|Basic Tools||KEVIN RESCHENBERG|
Back in October I wrote about techniques for
When you need to create many SQL statements from values
in a spreadsheet, for example, you can use Excel itself
to write the SQL. The only problem is that the intermediate
result, a .CSV file, will contain various comma delimiters
that need to be changed in a text editor.
Sameer writes, "It is easier to create such statements
when you use a sophisticated text editor...where you have something
called a 'column mode'. In this specific example, you can copy each
column of data from the Excel sheet and choose 'column mode'
in your editor and paste it...". Once each column of data has
been pasted into its own column in the file, you would then
use column mode to enter the static text, such as
INSERT INTO PS_MY_TABLE...
He's absolutely right and I should have pointed that out. The
key is to have the right editor. Years ago when I was coding
on mainframes, the editors were very column-oriented, as they
were often used to enter "cards"...well, I won't get into
that. But over time it seems that column-oriented modes have
sort of gone by the wayside. Many editors don't include it
but it can be very useful.
A competent text editor is just one of the tools we need.
Here is a list of some of the very basic tools we should have.
Editor (no, not Notepad): Sameer mentioned—and I've
noticed the same thing—that a surprising number of programmers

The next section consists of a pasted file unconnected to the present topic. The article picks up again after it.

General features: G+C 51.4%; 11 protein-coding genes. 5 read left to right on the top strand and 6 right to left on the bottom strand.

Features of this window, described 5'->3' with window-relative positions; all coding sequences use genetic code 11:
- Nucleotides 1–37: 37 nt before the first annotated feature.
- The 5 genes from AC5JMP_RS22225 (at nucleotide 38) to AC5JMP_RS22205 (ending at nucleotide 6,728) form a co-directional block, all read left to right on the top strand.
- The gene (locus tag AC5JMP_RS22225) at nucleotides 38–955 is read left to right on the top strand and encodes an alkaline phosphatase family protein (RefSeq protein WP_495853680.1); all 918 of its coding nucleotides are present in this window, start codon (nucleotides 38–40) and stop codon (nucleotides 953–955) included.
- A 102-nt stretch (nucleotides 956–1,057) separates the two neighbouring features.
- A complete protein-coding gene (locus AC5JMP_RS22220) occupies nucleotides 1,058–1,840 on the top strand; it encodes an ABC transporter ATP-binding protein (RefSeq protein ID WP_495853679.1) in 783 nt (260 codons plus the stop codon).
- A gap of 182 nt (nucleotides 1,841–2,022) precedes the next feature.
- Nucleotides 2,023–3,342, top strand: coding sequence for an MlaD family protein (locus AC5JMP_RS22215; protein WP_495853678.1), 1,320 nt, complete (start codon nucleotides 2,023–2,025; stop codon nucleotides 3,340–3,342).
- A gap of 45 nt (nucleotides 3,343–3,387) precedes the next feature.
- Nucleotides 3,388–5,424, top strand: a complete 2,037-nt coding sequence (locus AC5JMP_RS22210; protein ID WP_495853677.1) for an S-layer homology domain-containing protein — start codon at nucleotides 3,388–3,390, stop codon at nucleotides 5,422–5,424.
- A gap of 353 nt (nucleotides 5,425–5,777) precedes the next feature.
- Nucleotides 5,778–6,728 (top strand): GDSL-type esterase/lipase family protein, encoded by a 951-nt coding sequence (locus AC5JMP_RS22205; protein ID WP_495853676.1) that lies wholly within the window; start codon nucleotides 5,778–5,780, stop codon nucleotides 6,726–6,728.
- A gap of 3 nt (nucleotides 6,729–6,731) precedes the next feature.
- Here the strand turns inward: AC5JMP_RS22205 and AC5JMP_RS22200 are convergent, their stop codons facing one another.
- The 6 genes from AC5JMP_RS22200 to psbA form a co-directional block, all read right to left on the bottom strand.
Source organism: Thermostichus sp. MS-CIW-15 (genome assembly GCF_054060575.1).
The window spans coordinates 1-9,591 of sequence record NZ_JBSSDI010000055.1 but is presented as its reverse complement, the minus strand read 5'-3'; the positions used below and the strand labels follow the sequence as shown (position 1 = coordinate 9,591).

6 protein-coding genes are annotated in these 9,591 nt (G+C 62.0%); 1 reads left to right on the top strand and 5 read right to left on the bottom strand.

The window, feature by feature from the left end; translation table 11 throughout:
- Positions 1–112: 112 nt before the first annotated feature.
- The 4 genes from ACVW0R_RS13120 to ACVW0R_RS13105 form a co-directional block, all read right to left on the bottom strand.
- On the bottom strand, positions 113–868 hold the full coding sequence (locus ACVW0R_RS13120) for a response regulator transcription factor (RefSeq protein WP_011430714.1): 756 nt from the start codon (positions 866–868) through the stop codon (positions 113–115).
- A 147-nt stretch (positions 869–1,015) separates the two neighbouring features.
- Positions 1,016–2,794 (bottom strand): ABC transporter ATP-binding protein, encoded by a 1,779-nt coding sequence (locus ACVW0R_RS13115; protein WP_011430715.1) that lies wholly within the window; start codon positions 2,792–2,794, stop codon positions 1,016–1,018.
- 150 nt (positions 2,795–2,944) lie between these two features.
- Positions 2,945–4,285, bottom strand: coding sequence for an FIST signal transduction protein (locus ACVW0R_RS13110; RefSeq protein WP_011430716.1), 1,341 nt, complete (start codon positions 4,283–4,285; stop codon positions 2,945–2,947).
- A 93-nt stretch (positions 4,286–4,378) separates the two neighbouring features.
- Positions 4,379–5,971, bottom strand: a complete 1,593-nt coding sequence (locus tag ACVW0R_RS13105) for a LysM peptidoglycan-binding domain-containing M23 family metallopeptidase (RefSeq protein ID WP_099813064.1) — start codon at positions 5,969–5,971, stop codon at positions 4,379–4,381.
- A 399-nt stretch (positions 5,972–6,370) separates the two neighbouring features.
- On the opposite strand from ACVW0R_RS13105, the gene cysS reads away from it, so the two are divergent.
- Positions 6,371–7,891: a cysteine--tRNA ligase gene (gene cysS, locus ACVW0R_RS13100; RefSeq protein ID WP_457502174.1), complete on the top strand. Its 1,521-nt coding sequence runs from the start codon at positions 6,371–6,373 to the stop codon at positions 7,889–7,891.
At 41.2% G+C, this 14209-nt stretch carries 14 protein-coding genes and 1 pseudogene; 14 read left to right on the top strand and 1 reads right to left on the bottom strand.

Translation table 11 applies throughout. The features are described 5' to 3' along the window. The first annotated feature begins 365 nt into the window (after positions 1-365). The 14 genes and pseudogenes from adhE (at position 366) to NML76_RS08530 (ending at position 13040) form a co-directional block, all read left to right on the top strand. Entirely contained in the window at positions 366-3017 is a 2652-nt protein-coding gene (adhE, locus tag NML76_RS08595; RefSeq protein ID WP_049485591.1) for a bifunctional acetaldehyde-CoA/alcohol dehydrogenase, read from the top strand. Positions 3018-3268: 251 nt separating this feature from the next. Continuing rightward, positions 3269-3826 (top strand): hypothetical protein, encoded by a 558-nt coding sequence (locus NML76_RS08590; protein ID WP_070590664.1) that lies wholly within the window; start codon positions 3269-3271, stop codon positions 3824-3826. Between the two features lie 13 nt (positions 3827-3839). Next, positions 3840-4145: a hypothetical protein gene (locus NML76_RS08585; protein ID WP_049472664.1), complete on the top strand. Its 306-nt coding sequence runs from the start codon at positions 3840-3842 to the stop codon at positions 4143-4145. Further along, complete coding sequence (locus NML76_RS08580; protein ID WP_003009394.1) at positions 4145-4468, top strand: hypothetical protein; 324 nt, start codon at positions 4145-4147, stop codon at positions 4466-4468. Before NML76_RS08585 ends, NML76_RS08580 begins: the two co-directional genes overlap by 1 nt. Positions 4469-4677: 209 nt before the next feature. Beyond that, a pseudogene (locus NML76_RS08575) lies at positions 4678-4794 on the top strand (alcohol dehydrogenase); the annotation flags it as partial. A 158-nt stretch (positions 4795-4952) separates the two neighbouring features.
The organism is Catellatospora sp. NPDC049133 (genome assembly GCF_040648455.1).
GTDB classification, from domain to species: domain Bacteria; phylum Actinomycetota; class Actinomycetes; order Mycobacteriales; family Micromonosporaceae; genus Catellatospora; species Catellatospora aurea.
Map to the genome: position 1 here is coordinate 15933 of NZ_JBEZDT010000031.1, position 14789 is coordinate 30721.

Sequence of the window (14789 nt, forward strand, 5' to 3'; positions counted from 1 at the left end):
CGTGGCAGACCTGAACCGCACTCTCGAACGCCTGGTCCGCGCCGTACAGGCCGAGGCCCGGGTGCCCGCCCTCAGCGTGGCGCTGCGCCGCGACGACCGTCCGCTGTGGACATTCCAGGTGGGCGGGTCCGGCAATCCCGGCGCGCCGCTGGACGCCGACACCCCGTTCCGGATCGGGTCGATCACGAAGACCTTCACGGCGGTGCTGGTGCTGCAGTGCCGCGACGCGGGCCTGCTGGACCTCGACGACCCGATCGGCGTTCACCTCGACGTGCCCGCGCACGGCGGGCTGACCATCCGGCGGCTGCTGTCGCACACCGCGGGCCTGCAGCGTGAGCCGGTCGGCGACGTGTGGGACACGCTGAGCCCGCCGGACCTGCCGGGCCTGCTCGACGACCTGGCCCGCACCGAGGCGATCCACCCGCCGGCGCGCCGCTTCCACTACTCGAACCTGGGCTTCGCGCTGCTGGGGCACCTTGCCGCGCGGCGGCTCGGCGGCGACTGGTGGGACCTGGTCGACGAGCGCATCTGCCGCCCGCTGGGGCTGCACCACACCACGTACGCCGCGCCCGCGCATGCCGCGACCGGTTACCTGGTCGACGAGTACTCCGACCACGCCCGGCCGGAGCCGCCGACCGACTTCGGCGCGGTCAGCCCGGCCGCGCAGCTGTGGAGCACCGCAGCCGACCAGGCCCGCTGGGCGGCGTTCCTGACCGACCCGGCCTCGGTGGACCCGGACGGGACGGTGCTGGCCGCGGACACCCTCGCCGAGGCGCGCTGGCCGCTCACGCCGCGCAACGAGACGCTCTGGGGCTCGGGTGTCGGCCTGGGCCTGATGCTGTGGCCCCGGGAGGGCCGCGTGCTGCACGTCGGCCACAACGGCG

still use Notepad. I work with a DBA who actually uses Wordpad
(gasp!). This has become a running joke between us.
It's better to go find a good
text editor that has multiple file windows, macro capability,
etc. There are many available. Some are free and most
of the others are very reasonably priced. Which is best?
For a more informed opinion on this, you might want to take
a look at Keith Devens's downloads page.
He reviews editors and other tools.
File compare tool (no, not Windiff): OK, I admit that I use
Windiff. It's free from Microsoft in certain cases. It works fine,
mostly, although at times it makes odd errors. It also exhibits
the bizarre behavior of splitting text lines when it sees a
period. Maybe I have an ancient version. 95% of the time it's good
enough for the task at hand.
But there are several far more capable file comparison tools,
such as Beyond Compare. The most important thing, though, is to
get one and use it.
Compare versions of your programs and you will be able to
find and review changes, find bugs and fly through upgrades. OK, maybe
not fly, exactly,
but it will help significantly.
SQR debugger (no, not #DEBUG statements):
Right here. Clogging
your program with #DEBUGs and SHOWs is not the way to go.
SQL client (no, not PS Query): I've previously mentioned
that many people use PeopleSoft Query to create new SQL.
This can be useful at times, but you need a far more nimble SQL client
for normal use.
If your database is MS SQL Server,
you probably have Query Analyzer or something similar.
If you're on Oracle, consider a better client than SQL*Plus!
You might look at Toad or SQL Navigator from Quest Software.
Issue tracking system (no, not Project): I've talked
about this before and will again. You need a good tool to track
and document customization. A product such as Stat!, again from
Quest, will do this and also manage your migrations and keep
backup copies of objects. But if you are doing OK with change
control, you may not need something as comprehensive as that.
Just get a good issue tracker. There are dozens of them out